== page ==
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Investors Who Bought Lloyds Banking Group (LON:LLOY) Shares A Year Ago Are Now Up 24%

Simply Wall St

The simplest way to invest in stocks is to buy exchange traded funds. But one can do better than that by picking better than average stocks (as part of a diversified portfolio). To wit, the Lloyds Banking Group plc (LON:LLOY) share price is 24% higher than it was a year ago, much better than the market return of around 17% (not including dividends) in the same period. So that should have shareholders smiling. On the other hand, longer term shareholders have had a tougher run, with the stock falling 1.5% in three years.

View our latest analysis for Lloyds Banking Group

While the efficient markets hypothesis continues to be taught by some, it has been proven that markets are over-reactive dynamic systems, and investors are not always rational. One flawed but reasonable way to assess how sentiment around a company has changed is to compare the earnings per share (EPS) with the share price.

Over the last twelve months, Lloyds Banking Group actually shrank its EPS by 52%.

So we don't think that investors are paying too much attention to EPS. Therefore, it seems likely that investors are putting more weight on metrics other than EPS, at the moment.

We note that the most recent dividend payment is higher than the payment a year ago, so that may have assisted the share price. It could be that the company is reaching maturity and dividend investors are buying for the yield, pushing the price up in the process.

The company's revenue and earnings (over time) are depicted in the image below (click to see the exact numbers).

LSE:LLOY Income Statement, January 3rd 2020

We like that insiders have been buying shares in the last twelve months. Even so, future earnings will be far more important to whether current shareholders make money. So it makes a lot of sense to check out what analysts think Lloyds Banking Group will earn in the future (free profit forecasts).

What About Dividends?

When looking at investment returns, it is important to consider the difference between total shareholder return (TSR) and share price return. The TSR is a return calculation that accounts for the value of cash dividends (assuming that any dividend received was reinvested) and the calculated value of any discounted capital raisings and spin-offs. So for companies that pay a generous dividend, the TSR is often a lot higher than the share price return. As it happens, Lloyds Banking Group's TSR for the last year was 32%, which exceeds the share price return mentioned earlier. This is largely a result of its dividend payments!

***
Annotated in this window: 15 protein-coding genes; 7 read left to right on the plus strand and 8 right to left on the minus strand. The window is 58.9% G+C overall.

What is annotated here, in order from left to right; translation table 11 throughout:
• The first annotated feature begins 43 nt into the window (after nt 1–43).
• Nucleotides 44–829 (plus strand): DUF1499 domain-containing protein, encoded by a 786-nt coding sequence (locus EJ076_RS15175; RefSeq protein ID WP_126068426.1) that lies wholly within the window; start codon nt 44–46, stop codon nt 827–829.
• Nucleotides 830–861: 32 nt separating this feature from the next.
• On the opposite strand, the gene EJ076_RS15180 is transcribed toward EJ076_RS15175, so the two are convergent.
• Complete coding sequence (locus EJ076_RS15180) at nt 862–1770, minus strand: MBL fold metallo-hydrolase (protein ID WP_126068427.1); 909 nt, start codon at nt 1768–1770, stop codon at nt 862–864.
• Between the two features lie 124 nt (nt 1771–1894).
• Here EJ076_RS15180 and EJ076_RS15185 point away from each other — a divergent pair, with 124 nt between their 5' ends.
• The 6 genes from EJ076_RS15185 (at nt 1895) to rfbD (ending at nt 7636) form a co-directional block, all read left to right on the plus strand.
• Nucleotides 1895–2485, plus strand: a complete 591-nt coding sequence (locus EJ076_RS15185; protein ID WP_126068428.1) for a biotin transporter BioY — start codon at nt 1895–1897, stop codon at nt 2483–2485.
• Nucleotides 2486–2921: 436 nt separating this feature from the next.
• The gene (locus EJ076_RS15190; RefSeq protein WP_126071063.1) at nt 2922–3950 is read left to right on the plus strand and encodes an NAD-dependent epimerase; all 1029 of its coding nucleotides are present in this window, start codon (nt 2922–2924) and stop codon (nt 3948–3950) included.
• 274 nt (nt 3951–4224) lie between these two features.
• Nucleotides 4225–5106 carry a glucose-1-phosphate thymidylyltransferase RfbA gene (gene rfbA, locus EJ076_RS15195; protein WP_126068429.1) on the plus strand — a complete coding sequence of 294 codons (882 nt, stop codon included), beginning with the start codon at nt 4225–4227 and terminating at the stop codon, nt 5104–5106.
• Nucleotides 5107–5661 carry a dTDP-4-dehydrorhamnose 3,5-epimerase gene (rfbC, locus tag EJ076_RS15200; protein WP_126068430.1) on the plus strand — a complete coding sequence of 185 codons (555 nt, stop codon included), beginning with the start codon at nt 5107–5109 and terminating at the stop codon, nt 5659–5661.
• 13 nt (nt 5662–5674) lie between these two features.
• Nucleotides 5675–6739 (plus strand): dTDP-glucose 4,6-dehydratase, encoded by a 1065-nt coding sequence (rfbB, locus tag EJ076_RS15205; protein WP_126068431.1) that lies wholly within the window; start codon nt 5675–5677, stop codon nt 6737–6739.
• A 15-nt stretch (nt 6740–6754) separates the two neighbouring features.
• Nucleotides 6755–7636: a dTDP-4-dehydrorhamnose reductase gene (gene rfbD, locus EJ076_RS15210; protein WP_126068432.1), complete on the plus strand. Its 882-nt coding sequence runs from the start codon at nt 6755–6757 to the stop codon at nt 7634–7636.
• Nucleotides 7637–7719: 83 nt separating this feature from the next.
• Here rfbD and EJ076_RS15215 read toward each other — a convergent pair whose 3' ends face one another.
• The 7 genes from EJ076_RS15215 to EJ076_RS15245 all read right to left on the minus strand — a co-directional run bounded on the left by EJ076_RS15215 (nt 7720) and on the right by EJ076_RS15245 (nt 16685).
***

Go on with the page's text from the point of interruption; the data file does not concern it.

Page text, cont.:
A Different Perspective

It's good to see that Lloyds Banking Group has rewarded shareholders with a total shareholder return of 32% in the last twelve months. That's including the dividend. Since the one-year TSR is better than the five-year TSR (the latter coming in at 1.3% per year), it would seem that the stock's performance has improved in recent times. In the best case scenario, this may hint at some real business momentum, implying that now could be a great time to delve deeper. Investors who like to make money usually check up on insider purchases, such as the price paid, and total amount bought. You can find out about the insider purchases of Lloyds Banking Group by clicking this link.

Lloyds Banking Group is not the only stock that insiders are buying. For those who like to find winning investments this free list of growing companies with recent insider purchasing, could be just the ticket.

Please note, the market returns quoted in this article reflect the market weighted average returns of stocks that currently trade on GB exchanges.

If you spot an error that warrants correction, please contact the editor at editorial-team@simplywallst.com. This article by Simply Wall St is general in nature. It does not constitute a recommendation to buy or sell any stock, and does not take account of your objectives, or your financial situation. Simply Wall St has no position in the stocks mentioned.

We aim to bring you long-term focused research analysis driven by fundamental data. Note that our analysis may not factor in the latest price-sensitive company announcements or qualitative material. Thank you for reading.